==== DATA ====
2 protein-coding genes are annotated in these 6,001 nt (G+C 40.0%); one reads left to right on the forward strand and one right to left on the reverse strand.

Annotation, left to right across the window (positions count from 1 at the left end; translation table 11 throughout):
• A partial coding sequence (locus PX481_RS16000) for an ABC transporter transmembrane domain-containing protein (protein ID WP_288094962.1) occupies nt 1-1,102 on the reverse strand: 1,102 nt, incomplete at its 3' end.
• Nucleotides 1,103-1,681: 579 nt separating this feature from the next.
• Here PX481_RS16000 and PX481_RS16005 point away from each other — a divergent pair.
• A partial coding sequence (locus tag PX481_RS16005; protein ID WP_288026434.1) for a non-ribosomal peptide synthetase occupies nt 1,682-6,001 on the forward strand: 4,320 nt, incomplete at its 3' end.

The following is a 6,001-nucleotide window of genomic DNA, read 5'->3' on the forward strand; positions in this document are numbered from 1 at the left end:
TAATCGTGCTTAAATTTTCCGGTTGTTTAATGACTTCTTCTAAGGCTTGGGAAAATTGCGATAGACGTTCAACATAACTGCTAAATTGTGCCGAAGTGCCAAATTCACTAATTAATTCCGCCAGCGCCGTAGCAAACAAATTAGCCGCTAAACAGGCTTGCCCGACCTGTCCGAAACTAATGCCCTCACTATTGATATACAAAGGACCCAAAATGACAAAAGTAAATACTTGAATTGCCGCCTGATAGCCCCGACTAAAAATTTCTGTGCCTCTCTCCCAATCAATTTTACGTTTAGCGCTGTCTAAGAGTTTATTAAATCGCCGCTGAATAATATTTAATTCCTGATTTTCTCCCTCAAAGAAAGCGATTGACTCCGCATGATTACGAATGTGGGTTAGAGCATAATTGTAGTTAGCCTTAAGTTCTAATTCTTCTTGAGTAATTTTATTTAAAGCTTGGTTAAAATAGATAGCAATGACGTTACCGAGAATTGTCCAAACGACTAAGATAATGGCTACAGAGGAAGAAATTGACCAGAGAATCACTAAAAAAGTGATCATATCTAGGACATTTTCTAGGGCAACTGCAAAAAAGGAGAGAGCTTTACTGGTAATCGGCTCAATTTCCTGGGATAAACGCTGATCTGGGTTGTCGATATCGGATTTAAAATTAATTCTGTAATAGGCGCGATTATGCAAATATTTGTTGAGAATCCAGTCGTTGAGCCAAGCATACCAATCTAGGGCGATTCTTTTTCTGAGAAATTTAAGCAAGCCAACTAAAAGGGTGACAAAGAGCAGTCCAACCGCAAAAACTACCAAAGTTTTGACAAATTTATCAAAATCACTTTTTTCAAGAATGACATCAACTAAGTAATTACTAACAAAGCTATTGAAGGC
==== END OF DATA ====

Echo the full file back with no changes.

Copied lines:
2 protein-coding genes are annotated in these 6,001 nt (G+C 40.0%); one reads left to right on the forward strand and one right to left on the reverse strand.

Annotation, left to right across the window (positions count from 1 at the left end; translation table 11 throughout):
• A partial coding sequence (locus PX481_RS16000) for an ABC transporter transmembrane domain-containing protein (protein ID WP_288094962.1) occupies nt 1-1,102 on the reverse strand: 1,102 nt, incomplete at its 3' end.
• Nucleotides 1,103-1,681: 579 nt separating this feature from the next.
• Here PX481_RS16000 and PX481_RS16005 point away from each other — a divergent pair.
• A partial coding sequence (locus tag PX481_RS16005; protein ID WP_288026434.1) for a non-ribosomal peptide synthetase occupies nt 1,682-6,001 on the forward strand: 4,320 nt, incomplete at its 3' end.

The following is a 6,001-nucleotide window of genomic DNA, read 5'->3' on the forward strand; positions in this document are numbered from 1 at the left end:
TAATCGTGCTTAAATTTTCCGGTTGTTTAATGACTTCTTCTAAGGCTTGGGAAAATTGCGATAGACGTTCAACATAACTGCTAAATTGTGCCGAAGTGCCAAATTCACTAATTAATTCCGCCAGCGCCGTAGCAAACAAATTAGCCGCTAAACAGGCTTGCCCGACCTGTCCGAAACTAATGCCCTCACTATTGATATACAAAGGACCCAAAATGACAAAAGTAAATACTTGAATTGCCGCCTGATAGCCCCGACTAAAAATTTCTGTGCCTCTCTCCCAATCAATTTTACGTTTAGCGCTGTCTAAGAGTTTATTAAATCGCCGCTGAATAATATTTAATTCCTGATTTTCTCCCTCAAAGAAAGCGATTGACTCCGCATGATTACGAATGTGGGTTAGAGCATAATTGTAGTTAGCCTTAAGTTCTAATTCTTCTTGAGTAATTTTATTTAAAGCTTGGTTAAAATAGATAGCAATGACGTTACCGAGAATTGTCCAAACGACTAAGATAATGGCTACAGAGGAAGAAATTGACCAGAGAATCACTAAAAAAGTGATCATATCTAGGACATTTTCTAGGGCAACTGCAAAAAAGGAGAGAGCTTTACTGGTAATCGGCTCAATTTCCTGGGATAAACGCTGATCTGGGTTGTCGATATCGGATTTAAAATTAATTCTGTAATAGGCGCGATTATGCAAATATTTGTTGAGAATCCAGTCGTTGAGCCAAGCATACCAATCTAGGGCGATTCTTTTTCTGAGAAATTTAAGCAAGCCAACTAAAAGGGTGACAAAGAGCAGTCCAACCGCAAAAACTACCAAAGTTTTGACAAATTTATCAAAATCACTTTTTTCAAGAATGACATCAACTAAGTAATTACTAACAAAGCTATTGAAGGC